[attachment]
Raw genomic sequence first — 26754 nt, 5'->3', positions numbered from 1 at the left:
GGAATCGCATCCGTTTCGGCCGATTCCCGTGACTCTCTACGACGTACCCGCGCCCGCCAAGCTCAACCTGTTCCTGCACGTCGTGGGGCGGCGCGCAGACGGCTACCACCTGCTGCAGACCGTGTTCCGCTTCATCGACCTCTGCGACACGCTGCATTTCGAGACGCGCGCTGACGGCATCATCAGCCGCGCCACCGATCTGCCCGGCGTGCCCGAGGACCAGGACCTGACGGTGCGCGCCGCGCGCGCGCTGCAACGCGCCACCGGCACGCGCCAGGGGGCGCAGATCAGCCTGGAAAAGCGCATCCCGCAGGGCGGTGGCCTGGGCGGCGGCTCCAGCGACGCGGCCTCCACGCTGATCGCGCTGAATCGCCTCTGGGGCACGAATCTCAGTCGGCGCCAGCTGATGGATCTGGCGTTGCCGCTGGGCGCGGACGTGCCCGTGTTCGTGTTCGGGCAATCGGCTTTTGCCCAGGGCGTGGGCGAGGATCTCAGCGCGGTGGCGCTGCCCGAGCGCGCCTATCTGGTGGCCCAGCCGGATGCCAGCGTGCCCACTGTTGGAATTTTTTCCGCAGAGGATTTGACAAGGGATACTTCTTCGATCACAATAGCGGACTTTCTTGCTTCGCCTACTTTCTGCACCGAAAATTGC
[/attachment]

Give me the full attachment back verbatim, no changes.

Raw genomic sequence first — 26754 nt, 5'->3', positions numbered from 1 at the left:
GGAATCGCATCCGTTTCGGCCGATTCCCGTGACTCTCTACGACGTACCCGCGCCCGCCAAGCTCAACCTGTTCCTGCACGTCGTGGGGCGGCGCGCAGACGGCTACCACCTGCTGCAGACCGTGTTCCGCTTCATCGACCTCTGCGACACGCTGCATTTCGAGACGCGCGCTGACGGCATCATCAGCCGCGCCACCGATCTGCCCGGCGTGCCCGAGGACCAGGACCTGACGGTGCGCGCCGCGCGCGCGCTGCAACGCGCCACCGGCACGCGCCAGGGGGCGCAGATCAGCCTGGAAAAGCGCATCCCGCAGGGCGGTGGCCTGGGCGGCGGCTCCAGCGACGCGGCCTCCACGCTGATCGCGCTGAATCGCCTCTGGGGCACGAATCTCAGTCGGCGCCAGCTGATGGATCTGGCGTTGCCGCTGGGCGCGGACGTGCCCGTGTTCGTGTTCGGGCAATCGGCTTTTGCCCAGGGCGTGGGCGAGGATCTCAGCGCGGTGGCGCTGCCCGAGCGCGCCTATCTGGTGGCCCAGCCGGATGCCAGCGTGCCCACTGTTGGAATTTTTTCCGCAGAGGATTTGACAAGGGATACTTCTTCGATCACAATAGCGGACTTTCTTGCTTCGCCTACTTTCTGCACCGAAAATTGC